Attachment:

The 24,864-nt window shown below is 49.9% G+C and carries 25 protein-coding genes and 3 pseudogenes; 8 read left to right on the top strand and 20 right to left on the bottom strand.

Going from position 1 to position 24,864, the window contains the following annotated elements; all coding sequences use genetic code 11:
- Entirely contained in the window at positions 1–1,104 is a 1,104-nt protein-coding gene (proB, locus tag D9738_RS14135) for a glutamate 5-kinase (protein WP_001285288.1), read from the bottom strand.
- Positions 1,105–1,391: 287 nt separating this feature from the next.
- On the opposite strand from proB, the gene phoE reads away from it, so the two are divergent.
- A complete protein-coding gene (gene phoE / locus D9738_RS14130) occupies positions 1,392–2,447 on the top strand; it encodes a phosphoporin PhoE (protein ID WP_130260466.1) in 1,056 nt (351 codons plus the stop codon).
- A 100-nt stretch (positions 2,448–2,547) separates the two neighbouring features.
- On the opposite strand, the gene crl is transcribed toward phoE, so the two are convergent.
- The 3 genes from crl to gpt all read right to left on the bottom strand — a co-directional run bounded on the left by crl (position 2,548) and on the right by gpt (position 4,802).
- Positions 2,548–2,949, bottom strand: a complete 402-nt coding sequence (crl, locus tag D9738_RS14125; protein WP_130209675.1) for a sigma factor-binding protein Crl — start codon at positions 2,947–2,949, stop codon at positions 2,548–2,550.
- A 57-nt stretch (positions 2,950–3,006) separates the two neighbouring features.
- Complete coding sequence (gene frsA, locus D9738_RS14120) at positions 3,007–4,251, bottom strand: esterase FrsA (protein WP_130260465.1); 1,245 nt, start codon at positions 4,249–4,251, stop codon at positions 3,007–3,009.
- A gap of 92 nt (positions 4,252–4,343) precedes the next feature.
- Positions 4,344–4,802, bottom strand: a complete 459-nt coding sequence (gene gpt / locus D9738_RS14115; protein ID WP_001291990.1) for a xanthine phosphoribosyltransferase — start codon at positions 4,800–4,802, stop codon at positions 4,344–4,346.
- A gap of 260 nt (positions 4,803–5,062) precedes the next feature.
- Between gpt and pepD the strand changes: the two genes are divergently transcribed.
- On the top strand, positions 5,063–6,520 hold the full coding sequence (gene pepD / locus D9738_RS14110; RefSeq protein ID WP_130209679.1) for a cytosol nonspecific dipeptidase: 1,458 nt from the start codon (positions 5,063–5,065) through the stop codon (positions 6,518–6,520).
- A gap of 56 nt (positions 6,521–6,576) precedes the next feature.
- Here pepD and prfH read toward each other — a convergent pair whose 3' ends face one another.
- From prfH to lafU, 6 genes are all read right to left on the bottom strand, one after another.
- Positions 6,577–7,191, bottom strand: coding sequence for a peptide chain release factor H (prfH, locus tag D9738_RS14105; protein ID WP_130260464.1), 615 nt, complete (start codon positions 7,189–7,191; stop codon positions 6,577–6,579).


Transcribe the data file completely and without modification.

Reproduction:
The 24,864-nt window shown below is 49.9% G+C and carries 25 protein-coding genes and 3 pseudogenes; 8 read left to right on the top strand and 20 right to left on the bottom strand.

Going from position 1 to position 24,864, the window contains the following annotated elements; all coding sequences use genetic code 11:
- Entirely contained in the window at positions 1–1,104 is a 1,104-nt protein-coding gene (proB, locus tag D9738_RS14135) for a glutamate 5-kinase (protein WP_001285288.1), read from the bottom strand.
- Positions 1,105–1,391: 287 nt separating this feature from the next.
- On the opposite strand from proB, the gene phoE reads away from it, so the two are divergent.
- A complete protein-coding gene (gene phoE / locus D9738_RS14130) occupies positions 1,392–2,447 on the top strand; it encodes a phosphoporin PhoE (protein ID WP_130260466.1) in 1,056 nt (351 codons plus the stop codon).
- A 100-nt stretch (positions 2,448–2,547) separates the two neighbouring features.
- On the opposite strand, the gene crl is transcribed toward phoE, so the two are convergent.
- The 3 genes from crl to gpt all read right to left on the bottom strand — a co-directional run bounded on the left by crl (position 2,548) and on the right by gpt (position 4,802).
- Positions 2,548–2,949, bottom strand: a complete 402-nt coding sequence (crl, locus tag D9738_RS14125; protein WP_130209675.1) for a sigma factor-binding protein Crl — start codon at positions 2,947–2,949, stop codon at positions 2,548–2,550.
- A 57-nt stretch (positions 2,950–3,006) separates the two neighbouring features.
- Complete coding sequence (gene frsA, locus D9738_RS14120) at positions 3,007–4,251, bottom strand: esterase FrsA (protein WP_130260465.1); 1,245 nt, start codon at positions 4,249–4,251, stop codon at positions 3,007–3,009.
- A gap of 92 nt (positions 4,252–4,343) precedes the next feature.
- Positions 4,344–4,802, bottom strand: a complete 459-nt coding sequence (gene gpt / locus D9738_RS14115; protein ID WP_001291990.1) for a xanthine phosphoribosyltransferase — start codon at positions 4,800–4,802, stop codon at positions 4,344–4,346.
- A gap of 260 nt (positions 4,803–5,062) precedes the next feature.
- Between gpt and pepD the strand changes: the two genes are divergently transcribed.
- On the top strand, positions 5,063–6,520 hold the full coding sequence (gene pepD / locus D9738_RS14110; RefSeq protein ID WP_130209679.1) for a cytosol nonspecific dipeptidase: 1,458 nt from the start codon (positions 5,063–5,065) through the stop codon (positions 6,518–6,520).
- A gap of 56 nt (positions 6,521–6,576) precedes the next feature.
- Here pepD and prfH read toward each other — a convergent pair whose 3' ends face one another.
- From prfH to lafU, 6 genes are all read right to left on the bottom strand, one after another.
- Positions 6,577–7,191, bottom strand: coding sequence for a peptide chain release factor H (prfH, locus tag D9738_RS14105; protein ID WP_130260464.1), 615 nt, complete (start codon positions 7,189–7,191; stop codon positions 6,577–6,579).